As 24 wildfires continue to burn across northern Saskatchewan, the Northern Hamlet of Patuanak and the adjoining Patuanak, English River First Nation, located more than 300 kilometres north of Prince Albert, are doing their best to support their community members with limited resources available to them.
Since evacuations were ordered last week, a small army of around 66 volunteers that comprise the Patuanak Emergency Management Team have been working tirelessly to take care of the community members that stayed behind and keep everything running smoothly.
Michael Wolverine with the Emergency Management Team contributes Patuanak’s organization in a time of crisis to their previous experience with the COVID-19 pandemic.
“We’ve had a bit of practice with the whole pandemic thing, keeping the team consistent and all trained up with the support of our staff,” said Wolverine. “It’s a little bit different because the pandemic was kind of scary for a lot of people. It was new, it was different. Nobody knew what was going to happen.”
Wildfires are nothing new for the community of Patuanak, giving their Emergency Management Team a slight advantage in preparing for what they knew was on the horizon.
“Forest fires, we’ve been dealing with that for many, many years. It’s kind of embedded in our DNA as survivors of the land up here; we’ve learned over the years,” said Wolverine. “It’s a learning process. It’s not perfect by any means but that’s where we take what we know, and we improve. It’s a learning curve every single day.”
While they’ve received very limited support from the province since wildfires began encroaching on the community and forced many to evacuate their homes, Patuanak’s industry partners like Cameco and Des Nedhe Group have done all they can to provide the team with much-needed resources.
“They’ve been really helping us through this,” said Wolverine. “They’re providing everything possible. Anything that we need, they’ll send to us. We’ve made requests for things like asset protection, hoses, all that kind of stuff.”
Thanks to the Emergency Management Team’s proactive thinking, Patuanak was able to purchase more than 80 personal air purifiers in the nick of time for the homes of priority one and two residents, which include elders and those with chronic conditions like asthma.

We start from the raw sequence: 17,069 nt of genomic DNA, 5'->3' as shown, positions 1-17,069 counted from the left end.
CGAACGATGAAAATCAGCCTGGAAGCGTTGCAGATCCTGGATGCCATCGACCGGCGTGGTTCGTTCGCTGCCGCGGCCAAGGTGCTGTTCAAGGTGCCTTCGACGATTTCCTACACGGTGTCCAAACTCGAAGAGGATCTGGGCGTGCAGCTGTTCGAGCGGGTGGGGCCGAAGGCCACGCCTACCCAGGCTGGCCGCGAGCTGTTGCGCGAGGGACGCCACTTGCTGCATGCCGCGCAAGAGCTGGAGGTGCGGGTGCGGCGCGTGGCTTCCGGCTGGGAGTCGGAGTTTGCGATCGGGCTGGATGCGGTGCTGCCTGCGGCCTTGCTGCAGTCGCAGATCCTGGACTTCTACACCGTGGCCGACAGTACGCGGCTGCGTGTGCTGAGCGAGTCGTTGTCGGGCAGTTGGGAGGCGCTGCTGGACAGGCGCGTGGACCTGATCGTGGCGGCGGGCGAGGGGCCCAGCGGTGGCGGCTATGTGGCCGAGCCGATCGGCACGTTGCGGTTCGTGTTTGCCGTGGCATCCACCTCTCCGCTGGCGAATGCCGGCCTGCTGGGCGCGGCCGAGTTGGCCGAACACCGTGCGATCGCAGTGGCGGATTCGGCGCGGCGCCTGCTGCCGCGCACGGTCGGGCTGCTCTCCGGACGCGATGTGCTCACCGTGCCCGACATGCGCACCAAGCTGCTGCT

Meadow Lake Tribal Council also provided the community with large air scrubbers through their emergency response plan, with one set up in the arena that has been designated as a clean air and volunteer drop-in center.
According to staff from the Beauval grocery store, Patuanak purchased close to $5,000 worth of groceries to feed their volunteers three square meals a day.
“I’m very fortunate to have all of these guys here, that are dedicated and willing to risk their health and their lives to protect their community,” said Wolverine. “I’m giving these guys absolute kudos because these are the ones who are sitting in the front lines and got everybody out, tracked everybody so that we know exactly who is where and what they’re doing. I couldn’t have done it without [them].”
Going forward, Wolverine said Patuanak will be reviewing their emergency procedures to ensure that all the resources they require will be readily available to them when needed.
“This whole scrambling thing, it’s not beneficial to anybody,” said Wolverine. “For our partners who are absolutely stressed out trying to find things for us and us not knowing when we will be receiving them.”
As of Saturday afternoon, one Patuanak community member had lost their cabin to wildfire.
Mayor of the Hamlet of Patuanak, Hazel Maurice, said the community has been quiet since a majority of their community members were evacuated to other parts of the province.
“We’ll be notified when the smoke clears and the fire is extinguished completely, but we need rain before anybody comes back,” said Maurice. “It’s been lonely, even the dogs are lonely.”
Evacuations in Patuanak began last week once the Shaw fire began heading towards the main road. With only one way in or out, community members will be forced to flee the flames by boat if the fire blocks their exit.
“It was a sudden thing, nobody was prepared for it,” she added.
While cool weather in the north over the last few days has calmed the fire down a bit, Patuanak will be feeling the impact on their ability to harvest food going into the future.
“The animals are in distress,” said Maurice. “The ducks, the way they sound… A couple days ago, the eagles were overhead, and they could barely even fly. Even the fish, they die after a fire like this.”
According to a member of the fire crew in Patuanak as of 11:45 a.m. on Saturday, crews have begun rebuilding the fire guard and dug trenches around the wildfire perimeter with heavy equipment, helping to minimize the spread of the blaze.